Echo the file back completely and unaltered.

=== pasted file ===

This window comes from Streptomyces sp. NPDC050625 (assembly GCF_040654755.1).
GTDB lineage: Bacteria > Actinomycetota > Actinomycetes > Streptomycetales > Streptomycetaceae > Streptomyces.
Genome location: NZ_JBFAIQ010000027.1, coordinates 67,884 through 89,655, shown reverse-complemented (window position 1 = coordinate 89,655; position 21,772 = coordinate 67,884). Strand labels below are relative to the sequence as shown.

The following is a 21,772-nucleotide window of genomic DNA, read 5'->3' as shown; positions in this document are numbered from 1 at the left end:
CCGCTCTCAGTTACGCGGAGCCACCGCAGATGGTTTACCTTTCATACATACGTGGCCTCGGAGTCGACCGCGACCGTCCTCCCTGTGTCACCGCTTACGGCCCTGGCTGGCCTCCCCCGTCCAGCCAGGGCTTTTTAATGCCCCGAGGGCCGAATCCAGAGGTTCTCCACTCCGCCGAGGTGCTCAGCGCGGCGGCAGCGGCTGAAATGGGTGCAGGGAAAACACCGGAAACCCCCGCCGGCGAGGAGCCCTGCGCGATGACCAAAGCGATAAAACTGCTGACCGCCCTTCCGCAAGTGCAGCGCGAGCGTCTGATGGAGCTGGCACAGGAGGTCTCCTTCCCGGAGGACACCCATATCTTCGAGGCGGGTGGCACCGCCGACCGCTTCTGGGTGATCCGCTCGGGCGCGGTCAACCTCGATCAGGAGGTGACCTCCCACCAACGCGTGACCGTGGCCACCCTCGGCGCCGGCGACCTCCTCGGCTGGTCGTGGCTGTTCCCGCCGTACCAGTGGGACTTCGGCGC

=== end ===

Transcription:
This window comes from Streptomyces sp. NPDC050625 (assembly GCF_040654755.1).
GTDB lineage: Bacteria > Actinomycetota > Actinomycetes > Streptomycetales > Streptomycetaceae > Streptomyces.
Genome location: NZ_JBFAIQ010000027.1, coordinates 67,884 through 89,655, shown reverse-complemented (window position 1 = coordinate 89,655; position 21,772 = coordinate 67,884). Strand labels below are relative to the sequence as shown.

The following is a 21,772-nucleotide window of genomic DNA, read 5'->3' as shown; positions in this document are numbered from 1 at the left end:
CCGCTCTCAGTTACGCGGAGCCACCGCAGATGGTTTACCTTTCATACATACGTGGCCTCGGAGTCGACCGCGACCGTCCTCCCTGTGTCACCGCTTACGGCCCTGGCTGGCCTCCCCCGTCCAGCCAGGGCTTTTTAATGCCCCGAGGGCCGAATCCAGAGGTTCTCCACTCCGCCGAGGTGCTCAGCGCGGCGGCAGCGGCTGAAATGGGTGCAGGGAAAACACCGGAAACCCCCGCCGGCGAGGAGCCCTGCGCGATGACCAAAGCGATAAAACTGCTGACCGCCCTTCCGCAAGTGCAGCGCGAGCGTCTGATGGAGCTGGCACAGGAGGTCTCCTTCCCGGAGGACACCCATATCTTCGAGGCGGGTGGCACCGCCGACCGCTTCTGGGTGATCCGCTCGGGCGCGGTCAACCTCGATCAGGAGGTGACCTCCCACCAACGCGTGACCGTGGCCACCCTCGGCGCCGGCGACCTCCTCGGCTGGTCGTGGCTGTTCCCGCCGTACCAGTGGGACTTCGGCGC